A tale of two shorts
7mesh Glidepath Shorts
Cam and I tested the updated 7mesh Glidepath short over the last few weeks. To be clear we each had our own pair; we like to share but not that much. Cam got the action modelling job, I got the posing and writing job.
I must confess at the start of this review that I am a big fan of 7mesh’s Glidepath pant and past models of their shorts. About 5 years ago Cam gave me his 7mesh shorts from his review as part of yet another Cam-me-down gift. I probably had to give him a few beers and advice on how to cut his hair so that he didn’t look like a roadie from Tom Petty's 40th-anniversary tour; he took the beer but not the advice. Those Glidepath’s were my favourite shorts until I bought a pair of newer Glidepath shorts from Rocky Mountain’s 7mesh collection (same short but with the Rocky logo). I have used the Glidepath pants after my review in all but cold and wet conditions and the Rocky-7Mesh Glidepath shorts in all conditions that are too hot to wear the pants. So ya – I like Glidepaths and I cannot lie. When I was offered the chance to review the new version of the shorts, I was all in.
Old features vs new features
Old: integrated waist adjuster plastic clips and belt loops. New: belt loops and plastic clip waist adjustors are gone and replaced with an integrated ultra-suede hook and ladder belt adjuster.
Old: Soma 2-Way Stretch woven. New: more stretch using the same 4-way stretch, fast-wicking fabric found in the 7mesh Farside Short.
Old: a gusset that moves smoothly and won't get caught on the saddle. New: a reshaped gusset and an articulated leg shape that still moves smoothly and doesn't get caught in the saddle. Also tapered for more knee pad space.
Old: a pocket and a ninja pocket and a sleeve inside the ninja pocket that Cam called the Samurai sleeve. New: as with the Glidepath pants the Samurai sleeve is gone in the short as well. It's too bad as I really like this little pocket for my key or glasses.
Old: some other colours. New: some new colours they call loam, black and thyme (our greenish colour).
The short is a relaxed fit which could be why I like them so much. There is plenty of room without feeling baggy. The originals definitely fit baggy and super relaxed, like every piece of clothing on a modern and 1995 skateboarder. Cam started with mediums which were too large but they fit me well. When compared to the Race Face Conspiracy shorts I tested they fit bigger but I find Race Face sizing a bit small in the shorts and pants department. Or perhaps the ratio of Dumpsters/bro beer-down time: waist size needs to be accounted for. The sizing guide 7mesh provides on their site works well for dialling in the proper sizing, something I am guessing Cam didn't get around to checking before requesting the mediums for himself that I am now able to test; or was it just a clever way to get me to write more words for him? Either way, we are two happy riders wearing the same shorts on our summer rides.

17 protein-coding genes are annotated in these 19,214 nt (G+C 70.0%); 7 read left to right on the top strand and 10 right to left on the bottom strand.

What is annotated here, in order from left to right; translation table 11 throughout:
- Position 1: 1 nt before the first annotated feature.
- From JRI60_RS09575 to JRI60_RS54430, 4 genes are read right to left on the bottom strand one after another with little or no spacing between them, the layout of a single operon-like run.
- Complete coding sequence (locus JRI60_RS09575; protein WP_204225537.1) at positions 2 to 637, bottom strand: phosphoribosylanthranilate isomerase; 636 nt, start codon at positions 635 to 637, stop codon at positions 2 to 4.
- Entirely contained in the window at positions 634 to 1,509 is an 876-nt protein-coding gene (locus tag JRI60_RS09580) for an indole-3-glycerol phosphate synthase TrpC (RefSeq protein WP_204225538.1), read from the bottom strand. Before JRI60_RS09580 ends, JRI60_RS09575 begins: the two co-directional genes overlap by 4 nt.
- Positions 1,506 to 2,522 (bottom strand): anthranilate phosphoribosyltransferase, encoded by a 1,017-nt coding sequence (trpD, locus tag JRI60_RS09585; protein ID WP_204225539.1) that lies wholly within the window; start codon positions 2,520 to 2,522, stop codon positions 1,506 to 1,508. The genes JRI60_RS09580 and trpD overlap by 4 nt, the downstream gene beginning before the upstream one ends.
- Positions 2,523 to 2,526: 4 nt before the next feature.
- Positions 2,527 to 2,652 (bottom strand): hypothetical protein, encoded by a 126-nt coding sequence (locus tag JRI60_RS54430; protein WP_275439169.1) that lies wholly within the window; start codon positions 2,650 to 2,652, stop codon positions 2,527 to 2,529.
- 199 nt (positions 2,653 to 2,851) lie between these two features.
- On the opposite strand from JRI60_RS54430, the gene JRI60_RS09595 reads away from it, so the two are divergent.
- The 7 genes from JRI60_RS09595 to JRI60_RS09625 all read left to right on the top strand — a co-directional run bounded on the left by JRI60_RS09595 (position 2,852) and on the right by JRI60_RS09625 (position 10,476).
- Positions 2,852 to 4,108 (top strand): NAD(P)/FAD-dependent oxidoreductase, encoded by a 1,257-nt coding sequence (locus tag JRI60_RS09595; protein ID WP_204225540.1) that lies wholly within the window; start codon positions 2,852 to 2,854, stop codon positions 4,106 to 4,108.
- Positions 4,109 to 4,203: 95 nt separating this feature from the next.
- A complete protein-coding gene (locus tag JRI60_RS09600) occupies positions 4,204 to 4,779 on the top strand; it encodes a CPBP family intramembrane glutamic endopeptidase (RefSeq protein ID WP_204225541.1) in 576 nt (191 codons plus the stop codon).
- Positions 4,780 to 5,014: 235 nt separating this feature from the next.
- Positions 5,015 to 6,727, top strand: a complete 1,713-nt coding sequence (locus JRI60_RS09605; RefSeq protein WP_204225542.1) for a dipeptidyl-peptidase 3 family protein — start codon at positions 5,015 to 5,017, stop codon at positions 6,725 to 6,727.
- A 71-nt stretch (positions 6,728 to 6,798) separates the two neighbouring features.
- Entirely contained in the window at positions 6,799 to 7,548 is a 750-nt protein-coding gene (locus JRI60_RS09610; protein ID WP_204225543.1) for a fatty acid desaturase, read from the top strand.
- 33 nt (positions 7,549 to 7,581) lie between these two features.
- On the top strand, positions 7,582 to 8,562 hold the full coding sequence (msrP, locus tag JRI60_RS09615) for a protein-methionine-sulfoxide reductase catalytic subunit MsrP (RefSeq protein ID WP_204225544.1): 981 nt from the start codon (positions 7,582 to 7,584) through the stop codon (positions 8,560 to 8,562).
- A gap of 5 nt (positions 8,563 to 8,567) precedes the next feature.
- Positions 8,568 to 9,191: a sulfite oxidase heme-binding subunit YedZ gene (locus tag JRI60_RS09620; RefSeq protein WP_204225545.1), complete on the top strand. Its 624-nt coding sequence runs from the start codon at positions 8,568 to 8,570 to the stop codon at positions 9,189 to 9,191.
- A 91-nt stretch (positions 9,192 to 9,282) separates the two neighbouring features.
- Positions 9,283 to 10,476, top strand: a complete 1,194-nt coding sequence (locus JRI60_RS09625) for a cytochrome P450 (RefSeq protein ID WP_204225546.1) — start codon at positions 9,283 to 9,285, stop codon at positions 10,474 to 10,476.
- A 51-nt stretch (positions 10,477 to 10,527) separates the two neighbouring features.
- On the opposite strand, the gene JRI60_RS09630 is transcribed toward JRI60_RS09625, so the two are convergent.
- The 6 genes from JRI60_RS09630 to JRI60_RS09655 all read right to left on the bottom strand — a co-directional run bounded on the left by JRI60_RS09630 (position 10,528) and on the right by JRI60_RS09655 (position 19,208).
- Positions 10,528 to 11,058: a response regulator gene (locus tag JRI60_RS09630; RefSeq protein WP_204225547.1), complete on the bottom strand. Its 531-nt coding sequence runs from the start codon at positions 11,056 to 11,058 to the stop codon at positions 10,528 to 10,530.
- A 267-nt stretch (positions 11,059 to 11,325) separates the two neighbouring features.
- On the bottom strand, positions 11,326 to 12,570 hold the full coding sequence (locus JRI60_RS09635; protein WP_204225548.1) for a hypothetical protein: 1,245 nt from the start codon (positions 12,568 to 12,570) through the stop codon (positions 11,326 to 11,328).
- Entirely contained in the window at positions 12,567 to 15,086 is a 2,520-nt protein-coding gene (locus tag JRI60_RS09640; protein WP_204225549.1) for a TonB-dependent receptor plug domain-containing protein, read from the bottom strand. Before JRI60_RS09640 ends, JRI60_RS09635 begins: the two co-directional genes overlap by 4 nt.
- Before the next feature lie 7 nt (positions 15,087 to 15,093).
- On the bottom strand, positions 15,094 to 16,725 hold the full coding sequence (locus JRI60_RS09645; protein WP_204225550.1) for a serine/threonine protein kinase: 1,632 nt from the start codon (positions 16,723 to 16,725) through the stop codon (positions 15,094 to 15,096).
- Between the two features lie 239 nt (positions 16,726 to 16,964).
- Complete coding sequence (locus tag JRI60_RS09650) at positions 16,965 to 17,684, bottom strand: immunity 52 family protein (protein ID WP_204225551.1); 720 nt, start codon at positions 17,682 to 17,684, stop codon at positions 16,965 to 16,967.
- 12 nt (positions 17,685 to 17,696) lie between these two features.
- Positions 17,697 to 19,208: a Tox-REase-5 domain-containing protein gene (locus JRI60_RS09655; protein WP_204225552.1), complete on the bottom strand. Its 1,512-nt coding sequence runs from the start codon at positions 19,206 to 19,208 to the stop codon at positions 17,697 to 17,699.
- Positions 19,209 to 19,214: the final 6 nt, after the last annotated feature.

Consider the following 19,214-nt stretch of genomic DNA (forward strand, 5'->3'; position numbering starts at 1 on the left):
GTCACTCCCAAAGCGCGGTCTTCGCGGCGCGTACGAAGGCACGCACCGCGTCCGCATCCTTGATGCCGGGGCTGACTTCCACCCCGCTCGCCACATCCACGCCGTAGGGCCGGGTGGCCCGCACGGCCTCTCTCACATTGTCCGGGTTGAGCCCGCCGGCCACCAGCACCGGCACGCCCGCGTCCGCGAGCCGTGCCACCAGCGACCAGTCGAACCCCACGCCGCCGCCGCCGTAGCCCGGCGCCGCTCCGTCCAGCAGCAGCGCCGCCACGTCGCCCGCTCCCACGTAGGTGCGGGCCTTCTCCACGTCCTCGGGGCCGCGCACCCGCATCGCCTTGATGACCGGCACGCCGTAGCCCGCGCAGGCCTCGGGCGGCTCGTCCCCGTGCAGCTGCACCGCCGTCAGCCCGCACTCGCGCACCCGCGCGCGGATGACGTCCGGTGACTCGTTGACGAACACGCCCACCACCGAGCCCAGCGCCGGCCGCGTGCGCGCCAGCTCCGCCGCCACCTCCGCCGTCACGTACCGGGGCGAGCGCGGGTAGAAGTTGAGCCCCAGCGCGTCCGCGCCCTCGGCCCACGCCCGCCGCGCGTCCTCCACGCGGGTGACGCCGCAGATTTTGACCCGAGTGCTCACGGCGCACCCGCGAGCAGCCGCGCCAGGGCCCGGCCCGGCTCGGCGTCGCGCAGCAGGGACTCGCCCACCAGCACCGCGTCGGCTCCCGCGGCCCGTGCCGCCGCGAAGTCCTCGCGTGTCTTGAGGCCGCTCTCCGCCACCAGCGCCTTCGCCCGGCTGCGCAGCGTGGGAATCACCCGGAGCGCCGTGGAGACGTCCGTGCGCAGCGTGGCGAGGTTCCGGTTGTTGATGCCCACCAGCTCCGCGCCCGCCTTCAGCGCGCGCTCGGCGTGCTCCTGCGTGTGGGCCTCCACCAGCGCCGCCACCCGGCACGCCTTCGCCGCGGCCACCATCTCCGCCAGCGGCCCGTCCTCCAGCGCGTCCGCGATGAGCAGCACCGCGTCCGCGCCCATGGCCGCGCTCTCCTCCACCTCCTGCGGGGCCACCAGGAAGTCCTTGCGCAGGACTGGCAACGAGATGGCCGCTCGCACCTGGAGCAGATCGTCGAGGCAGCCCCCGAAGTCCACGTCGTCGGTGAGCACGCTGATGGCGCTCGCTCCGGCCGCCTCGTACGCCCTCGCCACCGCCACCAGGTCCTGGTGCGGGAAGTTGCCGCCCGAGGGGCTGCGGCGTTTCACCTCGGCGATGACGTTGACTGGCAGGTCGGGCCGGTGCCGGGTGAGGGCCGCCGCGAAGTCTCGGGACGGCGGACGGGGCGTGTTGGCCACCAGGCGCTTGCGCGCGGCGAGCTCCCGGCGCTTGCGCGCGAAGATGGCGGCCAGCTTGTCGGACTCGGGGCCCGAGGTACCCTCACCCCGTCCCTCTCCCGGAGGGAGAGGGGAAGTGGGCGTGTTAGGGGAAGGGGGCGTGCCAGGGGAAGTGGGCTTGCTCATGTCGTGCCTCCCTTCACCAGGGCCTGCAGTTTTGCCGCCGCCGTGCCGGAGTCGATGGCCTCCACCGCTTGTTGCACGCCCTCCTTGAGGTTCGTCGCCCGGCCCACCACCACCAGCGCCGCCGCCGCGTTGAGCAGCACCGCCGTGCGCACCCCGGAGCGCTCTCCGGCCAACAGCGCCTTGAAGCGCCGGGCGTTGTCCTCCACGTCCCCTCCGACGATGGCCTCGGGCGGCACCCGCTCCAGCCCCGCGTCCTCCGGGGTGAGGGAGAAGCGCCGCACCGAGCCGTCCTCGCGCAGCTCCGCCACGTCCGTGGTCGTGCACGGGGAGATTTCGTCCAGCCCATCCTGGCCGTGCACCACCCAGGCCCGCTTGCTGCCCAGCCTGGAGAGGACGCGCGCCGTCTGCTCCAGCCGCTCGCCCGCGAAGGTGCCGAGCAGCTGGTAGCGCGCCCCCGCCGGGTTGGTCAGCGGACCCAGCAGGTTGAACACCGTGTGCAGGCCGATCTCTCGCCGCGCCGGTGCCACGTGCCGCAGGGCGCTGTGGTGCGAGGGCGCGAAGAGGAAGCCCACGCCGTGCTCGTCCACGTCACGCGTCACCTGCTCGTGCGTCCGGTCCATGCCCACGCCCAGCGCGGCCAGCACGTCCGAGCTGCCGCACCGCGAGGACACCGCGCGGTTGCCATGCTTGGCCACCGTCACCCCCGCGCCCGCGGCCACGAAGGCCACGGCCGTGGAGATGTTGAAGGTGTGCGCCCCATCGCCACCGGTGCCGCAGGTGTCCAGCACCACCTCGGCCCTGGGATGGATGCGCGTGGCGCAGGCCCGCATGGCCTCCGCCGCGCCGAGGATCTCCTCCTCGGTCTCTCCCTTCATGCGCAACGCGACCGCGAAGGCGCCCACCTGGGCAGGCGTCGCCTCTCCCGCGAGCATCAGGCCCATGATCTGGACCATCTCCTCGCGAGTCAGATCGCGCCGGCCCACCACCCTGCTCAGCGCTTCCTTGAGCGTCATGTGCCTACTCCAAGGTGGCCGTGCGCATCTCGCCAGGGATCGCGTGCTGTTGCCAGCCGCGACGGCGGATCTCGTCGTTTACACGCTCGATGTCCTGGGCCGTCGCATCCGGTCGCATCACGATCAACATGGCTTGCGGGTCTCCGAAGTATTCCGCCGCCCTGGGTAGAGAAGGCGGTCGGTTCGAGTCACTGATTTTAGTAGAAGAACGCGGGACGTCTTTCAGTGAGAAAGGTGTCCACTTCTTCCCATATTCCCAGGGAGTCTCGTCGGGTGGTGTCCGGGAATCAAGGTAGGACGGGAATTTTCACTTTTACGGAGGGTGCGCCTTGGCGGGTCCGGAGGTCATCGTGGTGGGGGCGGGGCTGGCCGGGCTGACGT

I find the new hook and ladder adjuster - as 7meshers call it - a bit awkward initially. Getting the metal into the cloth loop was tricky at first but it was easy once I got the hang of it. I have seen this metal hook into loop slots on Patagonia shorts in the past. Like the plastic closures from Glides of yore, the adjustment needs adjusting throughout the ride. I think it's just that the material stretches with heat and sweat or as I like to think I'm just burning huge cals and that's why they are bigger. I am on the last loop available and it works fine before, during and after rides.
I have a tie for best features on all things in the new Glidepath shorts: the DWR coated, lightweight, smooth and soft feeling material tied with the pocket design. The shorts have two ample sized front pockets and two even larger side zipped pockets. The side pockets are the perfect position as they are low enough and and on the side of the leg enough that when full they are out of the way and do not restrict any movement on climbs and descents. I can keep a car key, credit card sleeve and phone in one sidecar and a Race Face Nano packable shell in the other one. I look a bit like a Mountie with the pockets stuffed but I'm OK with that. The front pockets get a lens wipe, tire plugger and mini multi-tool. I don't mind carrying a small hip bag but there is no need unless a cold rain might hit me and a real rain jacket is required.
The lightweight material , 194 grams, is 85% nylon, 15% elastane with DWR finish that has a bit of splash resistance and a lot of quick drying. This material dries very fast. One beer post ride and they are halfway dry. The Inseam is 15” or 38 cm. Other specs include reflective details, a zippered fly with a snap for closing them down. As for care, they are to be machine washed warm and tumble dried low. That's how I like to clean my gear; less hang dry, more machine dry for me.
The problem with the Glidepath shorts